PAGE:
Arrowhead Staff Reviews, Connects with Students Flagged in Mental Health Survey

Bella Schuelke, Reporter

On Wednesday, October 13th, all Arrowhead students (except for those who were opted out by their parents) participated in a mental wellness survey. The survey consisted of questions regarding the student’s emotions and mental health. The survey results were analyzed by Arrowhead staff.

In an email sent to Arrowhead faculty, Adam Boldt, Director of Student Services, says, “238 students [were] flagged as elevated or very elevated and met with our counselors and psychologists to further discuss their feelings.”

Families of students flagged were notified, and of them, “28%…did not know that their child was experiencing such difficulties,” says Boldt.

Boldt says, “As for the other 72%, families knew about their child’s feelings but many had not notified school, they felt positive that their was now an established dialogue about these feelings with school professionals.”

Boldt and other staff members felt that by “establish[ing] early relationships with students,” students were provided a outlet incase “symptoms arise or worsen throughout the year”.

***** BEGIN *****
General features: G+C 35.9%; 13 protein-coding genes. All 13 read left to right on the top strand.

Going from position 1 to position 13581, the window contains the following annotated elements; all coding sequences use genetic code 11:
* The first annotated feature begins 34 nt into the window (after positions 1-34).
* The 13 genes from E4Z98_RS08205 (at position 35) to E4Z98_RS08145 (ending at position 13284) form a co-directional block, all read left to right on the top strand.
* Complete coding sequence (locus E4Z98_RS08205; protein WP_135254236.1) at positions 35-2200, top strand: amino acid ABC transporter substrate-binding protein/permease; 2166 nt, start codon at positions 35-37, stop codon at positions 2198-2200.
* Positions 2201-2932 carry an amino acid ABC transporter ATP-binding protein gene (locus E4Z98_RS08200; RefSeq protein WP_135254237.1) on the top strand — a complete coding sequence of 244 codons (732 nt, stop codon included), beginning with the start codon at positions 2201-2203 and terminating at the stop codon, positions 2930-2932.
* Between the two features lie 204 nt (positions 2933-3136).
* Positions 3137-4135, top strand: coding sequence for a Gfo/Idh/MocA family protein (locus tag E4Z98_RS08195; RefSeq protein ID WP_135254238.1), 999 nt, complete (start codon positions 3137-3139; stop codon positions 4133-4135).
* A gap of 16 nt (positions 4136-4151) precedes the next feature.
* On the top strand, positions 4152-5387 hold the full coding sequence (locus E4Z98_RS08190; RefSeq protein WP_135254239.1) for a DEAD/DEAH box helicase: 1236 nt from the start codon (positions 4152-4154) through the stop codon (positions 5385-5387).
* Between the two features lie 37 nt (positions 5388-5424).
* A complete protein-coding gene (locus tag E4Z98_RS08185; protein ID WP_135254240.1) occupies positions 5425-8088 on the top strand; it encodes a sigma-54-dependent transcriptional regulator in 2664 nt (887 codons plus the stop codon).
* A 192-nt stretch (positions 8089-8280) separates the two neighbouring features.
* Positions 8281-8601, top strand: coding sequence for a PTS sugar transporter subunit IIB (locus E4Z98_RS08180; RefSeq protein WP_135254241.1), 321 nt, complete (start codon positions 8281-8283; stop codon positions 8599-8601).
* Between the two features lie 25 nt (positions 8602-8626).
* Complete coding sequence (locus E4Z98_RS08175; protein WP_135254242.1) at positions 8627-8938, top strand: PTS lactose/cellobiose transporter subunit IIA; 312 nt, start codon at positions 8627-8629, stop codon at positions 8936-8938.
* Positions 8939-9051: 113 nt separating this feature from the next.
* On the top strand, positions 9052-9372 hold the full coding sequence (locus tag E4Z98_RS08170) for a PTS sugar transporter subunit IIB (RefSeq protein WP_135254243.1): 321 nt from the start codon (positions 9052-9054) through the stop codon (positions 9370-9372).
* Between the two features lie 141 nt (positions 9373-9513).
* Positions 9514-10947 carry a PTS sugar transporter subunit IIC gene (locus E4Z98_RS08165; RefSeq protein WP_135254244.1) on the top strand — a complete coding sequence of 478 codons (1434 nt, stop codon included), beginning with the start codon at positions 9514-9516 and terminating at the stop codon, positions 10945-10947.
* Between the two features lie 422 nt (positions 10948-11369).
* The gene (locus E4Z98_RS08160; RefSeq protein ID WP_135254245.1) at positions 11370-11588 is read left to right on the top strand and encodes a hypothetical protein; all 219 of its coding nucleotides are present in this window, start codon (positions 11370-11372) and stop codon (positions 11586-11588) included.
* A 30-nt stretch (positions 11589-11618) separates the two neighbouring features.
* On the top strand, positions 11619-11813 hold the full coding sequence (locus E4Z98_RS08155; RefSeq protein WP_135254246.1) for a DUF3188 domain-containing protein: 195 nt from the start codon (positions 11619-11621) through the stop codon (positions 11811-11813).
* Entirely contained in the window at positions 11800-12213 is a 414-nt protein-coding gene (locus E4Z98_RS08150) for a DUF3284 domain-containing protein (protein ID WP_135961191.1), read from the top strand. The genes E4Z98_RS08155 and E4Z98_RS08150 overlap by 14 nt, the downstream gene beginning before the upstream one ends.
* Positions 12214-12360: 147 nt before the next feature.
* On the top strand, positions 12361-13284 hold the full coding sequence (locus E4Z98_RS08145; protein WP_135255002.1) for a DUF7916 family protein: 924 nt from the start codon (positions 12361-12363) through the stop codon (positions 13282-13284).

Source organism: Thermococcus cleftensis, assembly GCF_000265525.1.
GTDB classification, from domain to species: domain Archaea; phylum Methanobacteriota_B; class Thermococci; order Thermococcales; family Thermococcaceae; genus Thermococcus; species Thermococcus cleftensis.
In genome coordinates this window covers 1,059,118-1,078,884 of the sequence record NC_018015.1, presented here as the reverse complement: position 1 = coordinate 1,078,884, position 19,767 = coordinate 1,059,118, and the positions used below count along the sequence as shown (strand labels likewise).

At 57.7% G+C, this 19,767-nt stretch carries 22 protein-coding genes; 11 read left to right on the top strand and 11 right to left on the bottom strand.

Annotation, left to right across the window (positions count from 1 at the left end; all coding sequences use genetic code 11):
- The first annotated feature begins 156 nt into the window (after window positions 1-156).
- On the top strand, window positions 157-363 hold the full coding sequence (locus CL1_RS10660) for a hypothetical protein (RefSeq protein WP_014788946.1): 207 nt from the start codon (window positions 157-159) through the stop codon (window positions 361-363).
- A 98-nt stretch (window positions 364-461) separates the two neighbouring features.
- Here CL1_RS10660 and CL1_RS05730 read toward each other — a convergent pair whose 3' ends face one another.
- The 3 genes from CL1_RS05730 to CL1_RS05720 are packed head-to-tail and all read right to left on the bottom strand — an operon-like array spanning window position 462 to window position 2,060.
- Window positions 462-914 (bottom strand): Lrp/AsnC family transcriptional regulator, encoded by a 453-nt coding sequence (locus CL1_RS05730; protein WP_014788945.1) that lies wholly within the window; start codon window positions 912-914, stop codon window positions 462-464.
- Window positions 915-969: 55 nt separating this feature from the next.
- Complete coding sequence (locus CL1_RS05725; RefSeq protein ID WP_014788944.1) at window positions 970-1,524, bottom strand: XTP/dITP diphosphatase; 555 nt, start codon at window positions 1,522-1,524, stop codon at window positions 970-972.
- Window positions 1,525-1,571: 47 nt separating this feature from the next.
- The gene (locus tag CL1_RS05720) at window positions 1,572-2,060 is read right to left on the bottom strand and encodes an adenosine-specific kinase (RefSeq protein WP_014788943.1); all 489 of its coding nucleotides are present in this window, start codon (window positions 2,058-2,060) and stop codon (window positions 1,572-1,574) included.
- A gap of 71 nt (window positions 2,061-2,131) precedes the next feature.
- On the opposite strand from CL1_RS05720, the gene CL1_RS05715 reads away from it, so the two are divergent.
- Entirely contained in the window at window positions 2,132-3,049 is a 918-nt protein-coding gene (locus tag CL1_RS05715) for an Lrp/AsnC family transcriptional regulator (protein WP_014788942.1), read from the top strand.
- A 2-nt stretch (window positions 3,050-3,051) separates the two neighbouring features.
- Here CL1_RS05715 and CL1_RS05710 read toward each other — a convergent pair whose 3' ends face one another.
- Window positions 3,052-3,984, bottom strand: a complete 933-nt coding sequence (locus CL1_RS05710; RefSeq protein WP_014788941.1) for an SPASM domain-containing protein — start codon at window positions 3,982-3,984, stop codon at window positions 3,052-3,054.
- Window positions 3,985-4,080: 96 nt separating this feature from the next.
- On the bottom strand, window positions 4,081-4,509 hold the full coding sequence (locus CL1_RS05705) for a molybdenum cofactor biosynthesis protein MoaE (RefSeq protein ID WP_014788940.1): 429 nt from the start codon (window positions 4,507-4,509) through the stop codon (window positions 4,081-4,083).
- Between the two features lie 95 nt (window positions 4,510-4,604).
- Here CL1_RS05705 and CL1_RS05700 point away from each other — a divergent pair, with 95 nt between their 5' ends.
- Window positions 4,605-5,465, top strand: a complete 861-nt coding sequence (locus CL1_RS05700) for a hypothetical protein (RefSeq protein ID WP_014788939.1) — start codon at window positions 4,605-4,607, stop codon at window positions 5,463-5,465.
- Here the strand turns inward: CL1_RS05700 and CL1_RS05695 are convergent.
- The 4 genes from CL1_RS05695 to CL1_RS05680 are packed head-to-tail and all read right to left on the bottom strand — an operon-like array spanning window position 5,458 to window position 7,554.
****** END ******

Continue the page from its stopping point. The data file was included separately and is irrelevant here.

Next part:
Many students enjoyed the homeroom, such as sophomore Kylee Manser. She says, “I like my teacher, and I think the survey could have some really positive effects if someone is struggling and feels like no one’s there for them. I think the school should continue to provide services like this to students.”

As for the students that were opted out, Boldt says about half of those students were already receiving treatment for mental health related symptoms.

That number combined with the number of students flagged results in 338 students at Arrowhead experiencing some symptoms of mental illness. This number “equates to roughly 15.7% of the [Arrowhead] population,” says Boldt.

For students who may be experiencing challenges with their mental state, Thomas Stuber, a counselor at Arrowhead, says this: “Reaching out and talking to someone about your mental health challenges is one of the most important steps you can take.  Many students lean on friends, teachers, and family members to talk through their problems, which is great.  Students are also encouraged to get to know their school counselor or school psychologist (in the counseling offices at both campuses).”

“The best time for students to meet with their counselor is during study hall. Just sign out of study hall and go to the counseling office and ask to speak with your counselor.  We also have the Peers4Peers Program at Arrowhead.  The Peers4Peers program connects students who want to talk with peers that are trained in helping others talk through problems.  If you would like to connect with a “Peer”, sign out of study hall, go to the counseling office and ask to speak with a “Peer”,” Stuber says.